Jeff felt his left eye twitch rhythmically, as it always did when he’d had more than three cups of coffee or was under intense, pounding pressure. For the life of him, he couldn’t imagine why Kathy had scheduled a family photo shoot at 4 o’clock on a Sunday afternoon.
Right now, posing with his wife and six-month-old daughter for an 8 x 11 glossy that would sit on their mantle for the rest of their lives was the last thing on Jeff’s mind. What was on his mind was football, specifically the fourth quarter of the Dallas-Cleveland game. As they parked their car at Portrait Expressions, Tony Romo and the Cowboys were on the Browns’ 24 yard line, threatening to score again.
“Get him! Get him!” Jeff screamed at his iPhone as the screen showed Romo scrambling out of the pocket with two Browns in pursuit.
“Jeff, you’re gonna scare Madison,” Kathy scolded. “Put the phone away.”
He did for the moment. But he tuned in again as they waited in the lobby for the photographer. The Cowboys had settled for a field goal and now the Browns had possession.
“Hold on to the damn ball,” he implored.
“Jeff, stop it!” his wife whispered.
Jeff had never been much of a betting man, but Madison’s arrival and his modest salary as an apprentice landscaper for The Grass Hut encouraged him to a little coin down on some NFL games. When he picked up the Plain Dealer on Monday and saw that the Cowboys were favored to beat Cleveland by 14 points – a betting line of absurd proportions for a professional football game – he couldn’t help but put $500 on the Browns to beat the spread. After all, the game was in Cleveland and it was late November. Anything could happen in those conditions, he thought.
The game was back-and-forth for three quarters, then Dallas pulled away. The field goal had put the Cowboys up 31-21. Now, Jeff pulled the phone from his pants pocket and saw Dallas had the ball again, and was driving. There were four minutes to go.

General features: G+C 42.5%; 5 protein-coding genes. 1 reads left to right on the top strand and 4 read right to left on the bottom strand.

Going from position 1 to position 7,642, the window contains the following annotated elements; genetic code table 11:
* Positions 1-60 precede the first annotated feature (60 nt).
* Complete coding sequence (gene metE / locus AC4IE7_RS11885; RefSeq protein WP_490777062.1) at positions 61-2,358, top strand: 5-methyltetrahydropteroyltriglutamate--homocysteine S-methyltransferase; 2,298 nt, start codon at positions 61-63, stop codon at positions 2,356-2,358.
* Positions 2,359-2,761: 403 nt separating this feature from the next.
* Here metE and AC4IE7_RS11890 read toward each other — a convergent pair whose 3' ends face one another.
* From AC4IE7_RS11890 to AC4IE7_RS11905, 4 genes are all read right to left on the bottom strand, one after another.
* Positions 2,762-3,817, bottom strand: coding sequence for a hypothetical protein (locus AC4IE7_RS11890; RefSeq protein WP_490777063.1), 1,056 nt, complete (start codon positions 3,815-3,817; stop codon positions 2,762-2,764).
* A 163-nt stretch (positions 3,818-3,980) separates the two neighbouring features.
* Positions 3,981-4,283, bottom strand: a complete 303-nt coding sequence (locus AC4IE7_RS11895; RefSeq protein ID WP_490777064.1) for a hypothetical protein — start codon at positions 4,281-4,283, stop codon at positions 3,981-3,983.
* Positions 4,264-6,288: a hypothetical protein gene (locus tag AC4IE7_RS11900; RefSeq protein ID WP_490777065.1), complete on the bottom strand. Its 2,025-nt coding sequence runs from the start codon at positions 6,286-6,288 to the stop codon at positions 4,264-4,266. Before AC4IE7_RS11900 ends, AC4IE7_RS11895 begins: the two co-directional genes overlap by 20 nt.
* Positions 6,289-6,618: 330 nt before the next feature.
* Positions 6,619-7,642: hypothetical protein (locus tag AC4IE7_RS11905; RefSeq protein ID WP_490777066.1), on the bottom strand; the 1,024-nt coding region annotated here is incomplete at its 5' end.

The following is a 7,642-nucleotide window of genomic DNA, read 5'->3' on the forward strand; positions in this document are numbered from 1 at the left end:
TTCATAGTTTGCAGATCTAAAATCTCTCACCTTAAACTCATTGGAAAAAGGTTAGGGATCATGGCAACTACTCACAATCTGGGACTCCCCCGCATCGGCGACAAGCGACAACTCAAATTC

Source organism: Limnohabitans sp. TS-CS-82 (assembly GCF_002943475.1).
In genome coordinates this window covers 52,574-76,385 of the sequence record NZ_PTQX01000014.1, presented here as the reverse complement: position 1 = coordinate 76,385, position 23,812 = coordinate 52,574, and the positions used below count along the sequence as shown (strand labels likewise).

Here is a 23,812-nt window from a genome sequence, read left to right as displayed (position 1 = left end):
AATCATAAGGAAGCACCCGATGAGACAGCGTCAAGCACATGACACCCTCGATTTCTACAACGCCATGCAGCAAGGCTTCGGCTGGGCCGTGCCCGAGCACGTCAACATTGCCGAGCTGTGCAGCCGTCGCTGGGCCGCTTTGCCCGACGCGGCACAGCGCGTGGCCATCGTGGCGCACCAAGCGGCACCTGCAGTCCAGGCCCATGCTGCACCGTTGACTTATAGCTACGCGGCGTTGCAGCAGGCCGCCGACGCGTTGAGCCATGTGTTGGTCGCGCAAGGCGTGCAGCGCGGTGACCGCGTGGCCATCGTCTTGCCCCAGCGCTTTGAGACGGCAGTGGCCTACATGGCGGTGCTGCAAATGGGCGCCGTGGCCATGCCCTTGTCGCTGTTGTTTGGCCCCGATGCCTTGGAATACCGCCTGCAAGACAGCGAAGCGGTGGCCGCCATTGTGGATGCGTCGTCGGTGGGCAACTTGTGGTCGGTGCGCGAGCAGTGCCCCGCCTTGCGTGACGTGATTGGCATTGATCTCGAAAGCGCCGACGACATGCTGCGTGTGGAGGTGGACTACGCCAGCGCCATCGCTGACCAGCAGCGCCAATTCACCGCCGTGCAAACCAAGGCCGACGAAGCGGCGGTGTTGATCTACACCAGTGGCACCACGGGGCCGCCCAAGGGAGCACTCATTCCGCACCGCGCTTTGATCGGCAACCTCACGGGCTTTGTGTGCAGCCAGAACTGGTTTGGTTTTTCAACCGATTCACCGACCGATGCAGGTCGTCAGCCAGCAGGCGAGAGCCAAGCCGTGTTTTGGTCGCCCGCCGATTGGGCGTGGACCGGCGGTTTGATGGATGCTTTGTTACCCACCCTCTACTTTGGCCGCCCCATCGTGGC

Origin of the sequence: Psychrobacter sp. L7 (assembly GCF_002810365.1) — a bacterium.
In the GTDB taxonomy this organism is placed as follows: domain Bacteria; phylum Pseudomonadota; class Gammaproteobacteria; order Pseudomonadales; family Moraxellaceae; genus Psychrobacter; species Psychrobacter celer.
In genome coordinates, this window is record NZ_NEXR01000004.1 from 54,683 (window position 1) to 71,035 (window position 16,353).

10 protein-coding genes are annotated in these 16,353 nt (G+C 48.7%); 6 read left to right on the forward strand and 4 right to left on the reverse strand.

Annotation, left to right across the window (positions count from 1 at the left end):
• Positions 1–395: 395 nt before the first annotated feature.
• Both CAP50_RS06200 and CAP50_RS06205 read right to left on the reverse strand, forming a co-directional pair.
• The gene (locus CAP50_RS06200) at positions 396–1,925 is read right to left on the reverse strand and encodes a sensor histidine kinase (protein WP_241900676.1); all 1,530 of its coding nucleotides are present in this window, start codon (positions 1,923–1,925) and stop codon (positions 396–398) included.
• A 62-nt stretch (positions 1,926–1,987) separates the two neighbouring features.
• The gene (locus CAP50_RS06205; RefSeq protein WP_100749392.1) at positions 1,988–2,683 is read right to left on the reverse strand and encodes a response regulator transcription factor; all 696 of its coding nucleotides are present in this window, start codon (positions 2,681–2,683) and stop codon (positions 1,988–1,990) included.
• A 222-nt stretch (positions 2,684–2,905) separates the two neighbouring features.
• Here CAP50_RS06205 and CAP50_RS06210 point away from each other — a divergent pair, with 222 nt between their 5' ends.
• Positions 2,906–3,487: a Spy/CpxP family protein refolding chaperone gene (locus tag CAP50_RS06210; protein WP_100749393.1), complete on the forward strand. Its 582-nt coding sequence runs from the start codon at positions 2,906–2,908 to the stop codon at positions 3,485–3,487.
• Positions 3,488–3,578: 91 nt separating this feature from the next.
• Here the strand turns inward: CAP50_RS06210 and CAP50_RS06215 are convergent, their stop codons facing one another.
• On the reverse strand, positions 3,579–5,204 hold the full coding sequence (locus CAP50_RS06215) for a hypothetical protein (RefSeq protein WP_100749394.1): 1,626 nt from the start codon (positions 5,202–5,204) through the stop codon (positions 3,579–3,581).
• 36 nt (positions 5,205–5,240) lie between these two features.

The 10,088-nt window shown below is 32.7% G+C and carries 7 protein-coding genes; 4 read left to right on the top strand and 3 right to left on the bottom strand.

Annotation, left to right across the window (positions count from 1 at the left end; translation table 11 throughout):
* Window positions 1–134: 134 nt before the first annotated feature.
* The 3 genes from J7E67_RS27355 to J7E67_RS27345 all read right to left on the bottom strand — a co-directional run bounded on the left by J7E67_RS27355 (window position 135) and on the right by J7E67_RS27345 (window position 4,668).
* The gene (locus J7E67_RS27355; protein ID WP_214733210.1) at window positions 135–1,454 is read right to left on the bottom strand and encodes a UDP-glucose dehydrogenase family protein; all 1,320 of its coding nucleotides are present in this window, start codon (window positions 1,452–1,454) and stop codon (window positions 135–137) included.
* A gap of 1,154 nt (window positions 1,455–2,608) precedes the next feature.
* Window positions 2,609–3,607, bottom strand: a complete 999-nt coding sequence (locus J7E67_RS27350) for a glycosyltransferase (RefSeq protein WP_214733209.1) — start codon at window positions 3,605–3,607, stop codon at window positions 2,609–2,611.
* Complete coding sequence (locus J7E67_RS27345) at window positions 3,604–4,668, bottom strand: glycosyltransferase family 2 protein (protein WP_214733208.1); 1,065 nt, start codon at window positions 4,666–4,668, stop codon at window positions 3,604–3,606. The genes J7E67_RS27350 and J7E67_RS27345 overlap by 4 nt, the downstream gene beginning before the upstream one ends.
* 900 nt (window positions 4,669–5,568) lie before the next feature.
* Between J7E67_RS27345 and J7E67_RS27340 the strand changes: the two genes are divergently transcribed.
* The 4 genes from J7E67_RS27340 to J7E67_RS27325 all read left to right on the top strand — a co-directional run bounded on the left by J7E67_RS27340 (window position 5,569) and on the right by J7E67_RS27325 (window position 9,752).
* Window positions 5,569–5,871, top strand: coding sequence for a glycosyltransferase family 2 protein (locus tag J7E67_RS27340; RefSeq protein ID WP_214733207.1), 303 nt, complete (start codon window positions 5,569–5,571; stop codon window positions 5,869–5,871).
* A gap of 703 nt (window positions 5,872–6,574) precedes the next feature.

“Bring him down!” he growled.
“Okay, honey.” With Madison perched on her hip, Kathy grabbed the phone from Jeff’s hand and dumped it into her oversized purse. “No more Fantasy Football today.”
Jeff winced. Kathy had no idea about the bet, of course. She couldn’t imagine how much he had put on the line for his wife and daughter. But he knew he had to do it. Two years ago, as a high school senior, he played Billy Bigelow in the school production of Carousel. At the time, taking a role in the play was just another way to meet girls. But now those words from Billy’s “Soliloquy” seared him with meaning: I’ll go out and make it or steal it or taaaaake it… or die!
Finally, after what seemed like an hour, the photographer appeared and ushered them to a stool in front of a brownish backdrop. Kathy sat on the stool with Madison in her lap, and Jeff kind of crouched up against them, knees bent, like he had just taken a shot to the gut.
“Get in a little closer,” the photographer told Jeff. “Pretend you like ’em.”
Jeff complied. He noticed the guy was wearing a Browns ball cap. That gave him an idea.
“Hey, man,” he said. “You catch the final score of the game? Last I saw, they were down by ten.”
The photographer looked into his lens and chuckled. “Oh, it got worse. Dallas scored two more touchdowns. What are you gonna do? Maybe we’ll get a good draft pick.”
Jeff felt the sensation of what seemed like three golf balls working their way slowly down his throat.
“Smiles, everyone!” the photographer said.
Photo pulled from tosh.comedycentral.com.